Pacific Environment’s Ports for People campaign has launched a new initiative to assess port progress towards zero-emission shipping, P4P RePORT Cards.
As explained, the initiative aim to hold ports accountable for shipping emissions and encourage leadership towards zero-emission ports and shipping by 2040.
Credit: Ports of People
Pacific Environment selected 15 ports among the world’s top 50 container ports and other key ports in regions around the globe. The campaign calls on ports to make bold commitments for zero-emission shipping by 2040, with smart policies and progress recommendations.
Ports serve as gateways for global trade and international development, but they are also hotspots of shipping’s fossil fuel pollution and climate-warming emissions.
By leveraging port state authority and economic power, and collaborating with government partners and industry stakeholders, ports can play a leadership role in catalyzing the zero-emission ocean shipping transition this decade — and beyond, according to Pacific Environment.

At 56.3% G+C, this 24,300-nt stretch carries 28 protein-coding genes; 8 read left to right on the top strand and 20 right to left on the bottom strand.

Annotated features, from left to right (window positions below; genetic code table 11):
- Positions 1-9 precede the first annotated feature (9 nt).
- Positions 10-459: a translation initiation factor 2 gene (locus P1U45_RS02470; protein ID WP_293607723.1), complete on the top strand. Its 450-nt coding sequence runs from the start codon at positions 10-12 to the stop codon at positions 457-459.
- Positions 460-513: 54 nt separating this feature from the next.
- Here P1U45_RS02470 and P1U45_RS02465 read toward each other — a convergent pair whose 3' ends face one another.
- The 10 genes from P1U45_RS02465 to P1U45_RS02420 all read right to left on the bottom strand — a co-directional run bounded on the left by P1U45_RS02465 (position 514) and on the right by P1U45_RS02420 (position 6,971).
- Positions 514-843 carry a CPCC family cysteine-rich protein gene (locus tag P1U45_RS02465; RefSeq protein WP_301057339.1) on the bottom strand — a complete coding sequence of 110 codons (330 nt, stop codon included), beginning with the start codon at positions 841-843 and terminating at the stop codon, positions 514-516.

“Ocean shipping emits 1 billion metric tons of CO2 every year – and on its current trajectory, maritime trade could grow by as much as 150% by 2050 over today’s trade volume,” the officials noted.
“Absent swift action to decarbonize the industryy, shipping emissions will derail concerted efforts to mitigate climate change and achieve the goals set forth by the Paris Agreement.”
Ports for People is campaigning to end port and shipping pollution by encouraging more decisive action in the fight for environmental justice and climate survival, where ports are recognized as one of the key players on the decarbonisation path.
Recently, the UK maritime sector has also called on the government to supercharge the delivery of energy network infrastructure to ports with new research and a transformational funding program.
The call came as the sector’s trade associations, the British Ports Association and the UK Major Ports Group, released a summary of data produced by The Center for Economics and Business Research (CEBR) that demonstrates the huge positive impact ports have on boosting jobs and prosperity around the UK’s coast.
Source: Offshore Energy